Antarctic Metropolis and Teflon Rocks

February 3, 2015

King George Island, Antarctica.

I was startled when I got an SMS message sailing into Admiralty Bay on King George Island.  King George is the largest of the South Shetland Islands off the coast of Antarctica and is one of the northernmost points of land in what is internationally considered Antarctica.   The SMS message was from ATT welcoming me “abroad,” inviting me to use my ATT service, and to find one of the free ATT wi-fi hotspots in my area.  I had found cell phone service in Antarctica.

King George Island (known is Spanish as Isla 25 de Mayo) as is as close to Urban as Antarctica gets.  It’s claimed by Britain, Argentina and Chile. But under the Antarctic treaty Chile, Argentina, China, Russia, Brazil, Poland, South Korea and Uruguay all have research stations and they share infrastructure, like an airport.  This is the place where tourists coming by air touchdown.  The island has a better climate than mainland Antarctica and is closer to mainland South America.  Accessibility and climate make it a center for research.  While heavily glaciated, you can actually see some green in the mountains, not trees but green all the same.  The water in Admiralty Bay is that milky glacial blue that you see in Alaska.  Sea water closer to the continent, although fed by glaciers, is clear.  We passed the Polish and the Brazilian bases.  Brazil was under reconstruction after a fire two years ago destroyed the station.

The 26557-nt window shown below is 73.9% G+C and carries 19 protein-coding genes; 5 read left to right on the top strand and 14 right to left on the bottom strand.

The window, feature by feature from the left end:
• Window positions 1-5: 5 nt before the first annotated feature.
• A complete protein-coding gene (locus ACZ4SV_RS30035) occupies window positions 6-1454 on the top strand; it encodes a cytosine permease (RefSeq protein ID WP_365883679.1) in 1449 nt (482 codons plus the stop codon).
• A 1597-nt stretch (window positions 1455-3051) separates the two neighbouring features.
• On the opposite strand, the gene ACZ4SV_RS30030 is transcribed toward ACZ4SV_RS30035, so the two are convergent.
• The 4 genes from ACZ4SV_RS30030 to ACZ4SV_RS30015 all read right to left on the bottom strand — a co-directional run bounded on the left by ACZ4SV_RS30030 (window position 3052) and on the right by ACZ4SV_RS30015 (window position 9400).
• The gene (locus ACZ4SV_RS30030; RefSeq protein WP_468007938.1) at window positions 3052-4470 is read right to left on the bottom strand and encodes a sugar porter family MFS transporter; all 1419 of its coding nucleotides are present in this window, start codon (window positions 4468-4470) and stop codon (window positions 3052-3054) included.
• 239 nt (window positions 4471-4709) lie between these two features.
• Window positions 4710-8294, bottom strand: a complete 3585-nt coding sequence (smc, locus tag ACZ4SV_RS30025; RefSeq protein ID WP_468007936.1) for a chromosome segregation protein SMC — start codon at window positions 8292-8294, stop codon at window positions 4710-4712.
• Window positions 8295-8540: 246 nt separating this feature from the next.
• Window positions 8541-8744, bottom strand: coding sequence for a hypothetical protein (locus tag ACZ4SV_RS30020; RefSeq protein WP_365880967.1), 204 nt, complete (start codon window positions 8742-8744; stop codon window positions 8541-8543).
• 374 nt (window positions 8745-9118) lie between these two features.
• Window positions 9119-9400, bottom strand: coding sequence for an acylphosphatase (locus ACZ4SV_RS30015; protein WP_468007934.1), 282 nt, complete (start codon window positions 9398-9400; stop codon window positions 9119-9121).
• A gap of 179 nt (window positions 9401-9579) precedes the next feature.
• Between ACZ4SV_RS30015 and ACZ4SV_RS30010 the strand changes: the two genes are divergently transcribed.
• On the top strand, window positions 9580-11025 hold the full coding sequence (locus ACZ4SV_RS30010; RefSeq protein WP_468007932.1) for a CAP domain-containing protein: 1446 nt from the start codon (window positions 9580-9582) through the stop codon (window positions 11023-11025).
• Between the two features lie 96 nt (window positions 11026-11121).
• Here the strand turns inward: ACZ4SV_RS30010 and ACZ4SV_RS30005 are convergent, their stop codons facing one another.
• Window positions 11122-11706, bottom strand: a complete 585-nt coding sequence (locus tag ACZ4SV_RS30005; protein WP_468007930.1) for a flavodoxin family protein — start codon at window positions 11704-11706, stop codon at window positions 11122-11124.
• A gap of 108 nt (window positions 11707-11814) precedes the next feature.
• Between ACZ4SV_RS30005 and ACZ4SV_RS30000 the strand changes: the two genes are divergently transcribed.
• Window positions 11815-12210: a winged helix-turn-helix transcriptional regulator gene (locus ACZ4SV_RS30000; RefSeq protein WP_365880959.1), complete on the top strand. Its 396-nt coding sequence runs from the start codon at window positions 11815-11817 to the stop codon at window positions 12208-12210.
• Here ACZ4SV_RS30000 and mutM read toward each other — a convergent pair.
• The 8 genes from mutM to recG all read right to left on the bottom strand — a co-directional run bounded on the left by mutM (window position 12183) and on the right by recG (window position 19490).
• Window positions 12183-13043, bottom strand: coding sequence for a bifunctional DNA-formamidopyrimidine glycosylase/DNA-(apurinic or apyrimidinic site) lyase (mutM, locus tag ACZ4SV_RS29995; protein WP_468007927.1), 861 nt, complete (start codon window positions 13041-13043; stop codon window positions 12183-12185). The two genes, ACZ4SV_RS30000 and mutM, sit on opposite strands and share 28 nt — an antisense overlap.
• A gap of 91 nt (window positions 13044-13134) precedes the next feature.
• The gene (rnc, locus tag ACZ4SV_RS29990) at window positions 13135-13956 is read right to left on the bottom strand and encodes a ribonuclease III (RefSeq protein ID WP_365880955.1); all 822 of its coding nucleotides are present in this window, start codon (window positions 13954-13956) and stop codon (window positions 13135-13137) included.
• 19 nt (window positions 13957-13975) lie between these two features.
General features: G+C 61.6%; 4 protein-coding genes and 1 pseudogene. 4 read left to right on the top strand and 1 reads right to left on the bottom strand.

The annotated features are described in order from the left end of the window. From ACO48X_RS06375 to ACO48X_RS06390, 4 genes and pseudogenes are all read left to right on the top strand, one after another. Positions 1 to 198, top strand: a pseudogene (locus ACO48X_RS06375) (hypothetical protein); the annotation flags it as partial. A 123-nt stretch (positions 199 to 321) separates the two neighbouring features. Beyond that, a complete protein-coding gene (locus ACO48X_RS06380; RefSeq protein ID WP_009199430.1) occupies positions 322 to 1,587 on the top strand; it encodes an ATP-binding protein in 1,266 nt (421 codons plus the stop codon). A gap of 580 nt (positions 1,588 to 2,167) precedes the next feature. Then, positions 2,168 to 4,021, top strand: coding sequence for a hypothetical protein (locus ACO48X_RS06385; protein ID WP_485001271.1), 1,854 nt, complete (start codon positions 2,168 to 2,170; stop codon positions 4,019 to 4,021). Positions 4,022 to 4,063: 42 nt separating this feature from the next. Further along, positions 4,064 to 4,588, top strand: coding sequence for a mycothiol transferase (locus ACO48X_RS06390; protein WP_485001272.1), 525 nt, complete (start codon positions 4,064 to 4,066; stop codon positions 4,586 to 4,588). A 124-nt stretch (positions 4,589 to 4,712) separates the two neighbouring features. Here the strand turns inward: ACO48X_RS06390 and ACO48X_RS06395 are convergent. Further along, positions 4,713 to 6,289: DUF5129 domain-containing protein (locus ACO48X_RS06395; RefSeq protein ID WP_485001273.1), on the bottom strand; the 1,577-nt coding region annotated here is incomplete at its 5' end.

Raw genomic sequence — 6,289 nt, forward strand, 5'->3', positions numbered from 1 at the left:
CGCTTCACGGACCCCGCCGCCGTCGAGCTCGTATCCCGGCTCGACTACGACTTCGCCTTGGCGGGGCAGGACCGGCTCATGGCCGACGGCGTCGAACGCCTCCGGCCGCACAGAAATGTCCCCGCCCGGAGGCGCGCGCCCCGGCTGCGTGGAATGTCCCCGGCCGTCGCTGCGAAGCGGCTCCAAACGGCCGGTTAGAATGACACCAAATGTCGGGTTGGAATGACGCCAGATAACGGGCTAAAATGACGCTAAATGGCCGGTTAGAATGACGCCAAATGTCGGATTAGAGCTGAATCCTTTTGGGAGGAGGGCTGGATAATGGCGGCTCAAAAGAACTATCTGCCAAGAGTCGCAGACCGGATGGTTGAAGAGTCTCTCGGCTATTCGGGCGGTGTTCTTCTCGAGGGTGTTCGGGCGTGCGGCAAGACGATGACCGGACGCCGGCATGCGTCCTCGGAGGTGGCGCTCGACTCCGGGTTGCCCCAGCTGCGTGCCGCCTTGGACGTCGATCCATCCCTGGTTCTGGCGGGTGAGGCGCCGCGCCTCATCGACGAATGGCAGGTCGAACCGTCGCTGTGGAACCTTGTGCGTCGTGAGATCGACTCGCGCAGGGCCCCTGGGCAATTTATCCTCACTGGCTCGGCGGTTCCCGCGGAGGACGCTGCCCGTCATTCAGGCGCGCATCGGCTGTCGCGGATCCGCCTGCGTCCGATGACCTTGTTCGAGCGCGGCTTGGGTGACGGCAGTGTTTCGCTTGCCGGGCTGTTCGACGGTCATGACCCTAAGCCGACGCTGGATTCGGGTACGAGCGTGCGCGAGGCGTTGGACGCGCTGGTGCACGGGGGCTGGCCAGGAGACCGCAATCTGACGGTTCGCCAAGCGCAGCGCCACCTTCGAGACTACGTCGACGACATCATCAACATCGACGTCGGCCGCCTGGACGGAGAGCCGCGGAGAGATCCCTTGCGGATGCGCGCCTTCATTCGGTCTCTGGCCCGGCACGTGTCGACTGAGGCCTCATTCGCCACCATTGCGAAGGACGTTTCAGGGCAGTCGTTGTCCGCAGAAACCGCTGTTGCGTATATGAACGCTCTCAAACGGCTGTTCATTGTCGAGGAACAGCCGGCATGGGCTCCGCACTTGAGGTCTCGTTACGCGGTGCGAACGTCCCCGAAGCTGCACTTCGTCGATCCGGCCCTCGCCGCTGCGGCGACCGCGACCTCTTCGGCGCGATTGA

Tabular ice burgs floating north from Antarctic sound and the Weddell Sea stall along the south side of the island, their trip toward the warmer water of the convergence stalled.  Suzi and I watched  us sail out of Admiralty Bay past, what the chart calls “Teflon Rocks” (there has to be a story here) and along the south coast of King George Island past ice burgs or our last view of Antarctica.  We rounded the island and headed due north, heading 0o, toward the fog of the Antarctic convergence and the Falkland Islands.

Take Care,


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